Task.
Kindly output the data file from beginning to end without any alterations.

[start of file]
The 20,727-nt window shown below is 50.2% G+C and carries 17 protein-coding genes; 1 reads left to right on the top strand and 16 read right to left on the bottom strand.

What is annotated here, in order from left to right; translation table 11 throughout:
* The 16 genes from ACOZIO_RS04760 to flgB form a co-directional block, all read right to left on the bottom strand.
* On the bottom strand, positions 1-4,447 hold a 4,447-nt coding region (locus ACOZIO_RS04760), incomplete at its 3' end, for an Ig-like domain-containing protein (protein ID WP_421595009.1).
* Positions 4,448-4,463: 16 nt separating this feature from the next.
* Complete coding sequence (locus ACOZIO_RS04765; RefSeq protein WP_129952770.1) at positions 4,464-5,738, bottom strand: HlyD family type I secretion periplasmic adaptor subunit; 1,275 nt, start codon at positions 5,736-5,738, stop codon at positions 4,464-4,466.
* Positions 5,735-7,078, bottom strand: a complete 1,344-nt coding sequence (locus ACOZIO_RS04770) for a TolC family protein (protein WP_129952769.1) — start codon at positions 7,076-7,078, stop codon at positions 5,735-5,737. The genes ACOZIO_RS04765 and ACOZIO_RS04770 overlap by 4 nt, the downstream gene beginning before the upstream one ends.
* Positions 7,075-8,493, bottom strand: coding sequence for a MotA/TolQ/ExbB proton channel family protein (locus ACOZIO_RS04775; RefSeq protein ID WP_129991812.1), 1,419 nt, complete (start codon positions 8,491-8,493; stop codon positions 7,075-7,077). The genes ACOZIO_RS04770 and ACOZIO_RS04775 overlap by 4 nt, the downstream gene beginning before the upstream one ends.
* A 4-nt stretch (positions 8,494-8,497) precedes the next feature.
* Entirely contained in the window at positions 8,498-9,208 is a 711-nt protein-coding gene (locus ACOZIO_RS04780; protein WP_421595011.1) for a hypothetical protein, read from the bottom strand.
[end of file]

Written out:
The 20,727-nt window shown below is 50.2% G+C and carries 17 protein-coding genes; 1 reads left to right on the top strand and 16 read right to left on the bottom strand.

What is annotated here, in order from left to right; translation table 11 throughout:
* The 16 genes from ACOZIO_RS04760 to flgB form a co-directional block, all read right to left on the bottom strand.
* On the bottom strand, positions 1-4,447 hold a 4,447-nt coding region (locus ACOZIO_RS04760), incomplete at its 3' end, for an Ig-like domain-containing protein (protein ID WP_421595009.1).
* Positions 4,448-4,463: 16 nt separating this feature from the next.
* Complete coding sequence (locus ACOZIO_RS04765; RefSeq protein WP_129952770.1) at positions 4,464-5,738, bottom strand: HlyD family type I secretion periplasmic adaptor subunit; 1,275 nt, start codon at positions 5,736-5,738, stop codon at positions 4,464-4,466.
* Positions 5,735-7,078, bottom strand: a complete 1,344-nt coding sequence (locus ACOZIO_RS04770) for a TolC family protein (protein WP_129952769.1) — start codon at positions 7,076-7,078, stop codon at positions 5,735-5,737. The genes ACOZIO_RS04765 and ACOZIO_RS04770 overlap by 4 nt, the downstream gene beginning before the upstream one ends.
* Positions 7,075-8,493, bottom strand: coding sequence for a MotA/TolQ/ExbB proton channel family protein (locus ACOZIO_RS04775; RefSeq protein ID WP_129991812.1), 1,419 nt, complete (start codon positions 8,491-8,493; stop codon positions 7,075-7,077). The genes ACOZIO_RS04770 and ACOZIO_RS04775 overlap by 4 nt, the downstream gene beginning before the upstream one ends.
* A 4-nt stretch (positions 8,494-8,497) precedes the next feature.
* Entirely contained in the window at positions 8,498-9,208 is a 711-nt protein-coding gene (locus ACOZIO_RS04780; protein WP_421595011.1) for a hypothetical protein, read from the bottom strand.